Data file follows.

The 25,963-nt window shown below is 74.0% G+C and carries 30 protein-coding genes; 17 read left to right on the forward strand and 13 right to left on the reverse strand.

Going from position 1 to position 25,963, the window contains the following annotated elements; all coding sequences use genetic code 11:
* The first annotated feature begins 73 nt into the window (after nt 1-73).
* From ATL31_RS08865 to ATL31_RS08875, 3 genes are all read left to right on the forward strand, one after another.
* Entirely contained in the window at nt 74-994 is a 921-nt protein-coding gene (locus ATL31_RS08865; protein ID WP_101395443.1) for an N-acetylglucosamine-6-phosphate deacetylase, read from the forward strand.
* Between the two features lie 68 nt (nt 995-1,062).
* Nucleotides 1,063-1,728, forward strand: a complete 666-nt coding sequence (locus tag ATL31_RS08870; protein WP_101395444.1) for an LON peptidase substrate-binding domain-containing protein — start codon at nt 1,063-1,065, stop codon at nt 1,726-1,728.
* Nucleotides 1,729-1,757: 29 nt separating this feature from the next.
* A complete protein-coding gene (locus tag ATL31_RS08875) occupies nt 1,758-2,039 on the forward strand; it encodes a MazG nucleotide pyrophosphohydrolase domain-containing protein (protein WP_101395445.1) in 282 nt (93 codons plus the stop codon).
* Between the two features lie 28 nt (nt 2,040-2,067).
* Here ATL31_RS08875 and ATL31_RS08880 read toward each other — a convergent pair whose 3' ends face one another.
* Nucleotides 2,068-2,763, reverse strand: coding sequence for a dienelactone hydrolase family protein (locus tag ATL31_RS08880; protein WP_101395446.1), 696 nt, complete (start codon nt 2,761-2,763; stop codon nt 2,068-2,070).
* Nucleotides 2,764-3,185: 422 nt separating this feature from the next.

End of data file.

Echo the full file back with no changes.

The 25,963-nt window shown below is 74.0% G+C and carries 30 protein-coding genes; 17 read left to right on the forward strand and 13 right to left on the reverse strand.

Going from position 1 to position 25,963, the window contains the following annotated elements; all coding sequences use genetic code 11:
* The first annotated feature begins 73 nt into the window (after nt 1-73).
* From ATL31_RS08865 to ATL31_RS08875, 3 genes are all read left to right on the forward strand, one after another.
* Entirely contained in the window at nt 74-994 is a 921-nt protein-coding gene (locus ATL31_RS08865; protein ID WP_101395443.1) for an N-acetylglucosamine-6-phosphate deacetylase, read from the forward strand.
* Between the two features lie 68 nt (nt 995-1,062).
* Nucleotides 1,063-1,728, forward strand: a complete 666-nt coding sequence (locus tag ATL31_RS08870; protein WP_101395444.1) for an LON peptidase substrate-binding domain-containing protein — start codon at nt 1,063-1,065, stop codon at nt 1,726-1,728.
* Nucleotides 1,729-1,757: 29 nt separating this feature from the next.
* A complete protein-coding gene (locus tag ATL31_RS08875) occupies nt 1,758-2,039 on the forward strand; it encodes a MazG nucleotide pyrophosphohydrolase domain-containing protein (protein WP_101395445.1) in 282 nt (93 codons plus the stop codon).
* Between the two features lie 28 nt (nt 2,040-2,067).
* Here ATL31_RS08875 and ATL31_RS08880 read toward each other — a convergent pair whose 3' ends face one another.
* Nucleotides 2,068-2,763, reverse strand: coding sequence for a dienelactone hydrolase family protein (locus tag ATL31_RS08880; protein WP_101395446.1), 696 nt, complete (start codon nt 2,761-2,763; stop codon nt 2,068-2,070).
* Nucleotides 2,764-3,185: 422 nt separating this feature from the next.